Also, it should be noted that this game has one of the best soundtracks I’ve ever heard, and has the rather dubious honor of being the first game soundtrack I’ve bought. I would usually go in-depth about why this soundtrack is amazing, but I don’t need to. Just listen to this song, and all will be revealed to you.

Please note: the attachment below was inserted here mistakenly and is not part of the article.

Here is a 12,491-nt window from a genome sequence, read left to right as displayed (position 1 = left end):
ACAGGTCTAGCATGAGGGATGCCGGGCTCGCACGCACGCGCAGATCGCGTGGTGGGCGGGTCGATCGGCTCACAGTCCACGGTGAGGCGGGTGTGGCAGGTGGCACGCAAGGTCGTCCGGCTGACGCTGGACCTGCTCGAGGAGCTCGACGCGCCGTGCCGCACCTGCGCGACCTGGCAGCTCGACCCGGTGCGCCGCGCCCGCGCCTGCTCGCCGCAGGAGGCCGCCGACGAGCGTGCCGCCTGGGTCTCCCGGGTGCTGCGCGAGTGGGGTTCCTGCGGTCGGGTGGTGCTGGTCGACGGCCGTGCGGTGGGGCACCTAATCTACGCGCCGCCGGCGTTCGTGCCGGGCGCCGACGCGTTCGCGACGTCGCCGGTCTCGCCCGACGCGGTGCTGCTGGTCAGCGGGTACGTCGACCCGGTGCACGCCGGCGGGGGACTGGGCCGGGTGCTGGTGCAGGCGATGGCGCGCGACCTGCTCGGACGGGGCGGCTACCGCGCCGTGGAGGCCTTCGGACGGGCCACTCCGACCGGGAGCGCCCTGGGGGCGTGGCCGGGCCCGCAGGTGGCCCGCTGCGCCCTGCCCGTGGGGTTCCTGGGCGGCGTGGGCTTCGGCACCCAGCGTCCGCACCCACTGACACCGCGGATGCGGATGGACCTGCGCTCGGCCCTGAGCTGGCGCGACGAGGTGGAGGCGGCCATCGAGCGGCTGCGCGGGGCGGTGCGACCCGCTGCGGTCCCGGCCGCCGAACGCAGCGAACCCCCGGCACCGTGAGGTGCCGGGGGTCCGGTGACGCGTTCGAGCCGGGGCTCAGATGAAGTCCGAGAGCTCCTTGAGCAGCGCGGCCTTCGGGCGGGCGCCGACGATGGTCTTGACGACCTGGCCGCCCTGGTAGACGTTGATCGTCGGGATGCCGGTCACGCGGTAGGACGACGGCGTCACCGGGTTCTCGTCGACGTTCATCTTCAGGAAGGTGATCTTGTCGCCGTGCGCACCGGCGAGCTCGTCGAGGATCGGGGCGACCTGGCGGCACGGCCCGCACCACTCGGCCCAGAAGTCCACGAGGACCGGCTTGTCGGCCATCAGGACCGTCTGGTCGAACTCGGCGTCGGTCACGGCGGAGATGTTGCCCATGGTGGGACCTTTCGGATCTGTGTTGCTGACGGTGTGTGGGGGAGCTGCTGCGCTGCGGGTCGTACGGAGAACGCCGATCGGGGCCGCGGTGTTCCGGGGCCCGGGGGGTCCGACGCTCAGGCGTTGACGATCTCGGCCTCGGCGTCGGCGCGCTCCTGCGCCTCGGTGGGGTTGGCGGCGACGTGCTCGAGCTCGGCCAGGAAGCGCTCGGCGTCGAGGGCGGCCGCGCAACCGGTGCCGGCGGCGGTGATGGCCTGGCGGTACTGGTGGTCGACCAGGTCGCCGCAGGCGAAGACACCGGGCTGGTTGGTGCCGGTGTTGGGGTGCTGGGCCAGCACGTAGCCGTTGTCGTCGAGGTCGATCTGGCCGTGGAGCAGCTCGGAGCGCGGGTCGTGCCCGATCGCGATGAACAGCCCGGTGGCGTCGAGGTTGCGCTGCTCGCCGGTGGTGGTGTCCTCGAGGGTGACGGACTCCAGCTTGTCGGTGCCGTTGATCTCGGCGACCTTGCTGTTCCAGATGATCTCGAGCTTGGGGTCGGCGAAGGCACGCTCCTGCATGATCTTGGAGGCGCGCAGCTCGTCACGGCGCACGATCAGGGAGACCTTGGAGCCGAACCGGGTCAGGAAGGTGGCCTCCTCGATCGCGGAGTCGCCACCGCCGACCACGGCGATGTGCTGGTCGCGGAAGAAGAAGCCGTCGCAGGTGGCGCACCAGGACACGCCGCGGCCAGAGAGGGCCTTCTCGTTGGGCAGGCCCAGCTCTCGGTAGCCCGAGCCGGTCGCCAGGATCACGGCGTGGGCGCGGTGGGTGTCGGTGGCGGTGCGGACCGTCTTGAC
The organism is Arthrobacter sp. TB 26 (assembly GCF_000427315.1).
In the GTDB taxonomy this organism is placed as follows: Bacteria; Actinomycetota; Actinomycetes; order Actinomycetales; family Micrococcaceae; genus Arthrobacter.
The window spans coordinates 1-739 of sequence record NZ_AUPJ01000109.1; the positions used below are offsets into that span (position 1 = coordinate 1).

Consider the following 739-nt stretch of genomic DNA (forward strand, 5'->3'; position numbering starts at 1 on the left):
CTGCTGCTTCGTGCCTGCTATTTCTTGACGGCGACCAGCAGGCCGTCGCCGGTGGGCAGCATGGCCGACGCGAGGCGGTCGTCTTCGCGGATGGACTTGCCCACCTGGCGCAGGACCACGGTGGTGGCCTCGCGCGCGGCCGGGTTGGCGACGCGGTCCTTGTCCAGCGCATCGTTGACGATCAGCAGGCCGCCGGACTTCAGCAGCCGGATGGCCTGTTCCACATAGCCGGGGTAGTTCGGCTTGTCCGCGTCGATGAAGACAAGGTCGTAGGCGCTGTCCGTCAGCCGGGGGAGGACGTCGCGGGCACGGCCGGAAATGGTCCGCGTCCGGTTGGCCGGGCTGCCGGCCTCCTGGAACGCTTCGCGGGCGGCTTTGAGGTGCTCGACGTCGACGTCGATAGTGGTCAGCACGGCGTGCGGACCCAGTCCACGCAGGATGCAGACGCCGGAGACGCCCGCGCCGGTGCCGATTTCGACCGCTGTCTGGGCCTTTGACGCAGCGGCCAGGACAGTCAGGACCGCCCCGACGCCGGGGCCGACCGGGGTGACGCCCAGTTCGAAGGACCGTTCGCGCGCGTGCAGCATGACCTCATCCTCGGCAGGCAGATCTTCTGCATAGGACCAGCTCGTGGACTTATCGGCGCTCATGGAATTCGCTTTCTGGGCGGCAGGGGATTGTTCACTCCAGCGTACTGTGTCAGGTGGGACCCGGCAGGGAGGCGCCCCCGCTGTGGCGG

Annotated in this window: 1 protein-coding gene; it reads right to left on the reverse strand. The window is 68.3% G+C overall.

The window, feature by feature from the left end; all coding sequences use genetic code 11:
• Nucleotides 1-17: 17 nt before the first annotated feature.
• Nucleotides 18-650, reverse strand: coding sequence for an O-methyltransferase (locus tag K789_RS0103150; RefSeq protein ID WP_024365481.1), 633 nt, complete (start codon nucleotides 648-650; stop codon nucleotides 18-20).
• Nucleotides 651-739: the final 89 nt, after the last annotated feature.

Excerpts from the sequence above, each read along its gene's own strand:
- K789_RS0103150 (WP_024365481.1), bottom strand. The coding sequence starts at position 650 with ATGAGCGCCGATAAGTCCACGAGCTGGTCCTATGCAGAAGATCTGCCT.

But what do I think about the game overall? Well as someone who is indifferent to platformers in general, I really like this game. But as someone who considers his time valuable, I can’t realistically see myself playing this game a second time. Now I’ve just about completed the main story line which is most likely as far as I’ll go, and I’ve played for 12 hours. That’s incredible value, not only for the amount of fun I’ve had, but also for the measly price of $15 on Steam. In terms of system requirements, you can probably run this game on a microwave, but for a 2D game it has a very nice art style and still looks very impressive. For me, it’s the kind of game I keep on my hard drive until I finish the main stuff, uninstall it, and never play it again. But regardless of that, I still highly recommend it.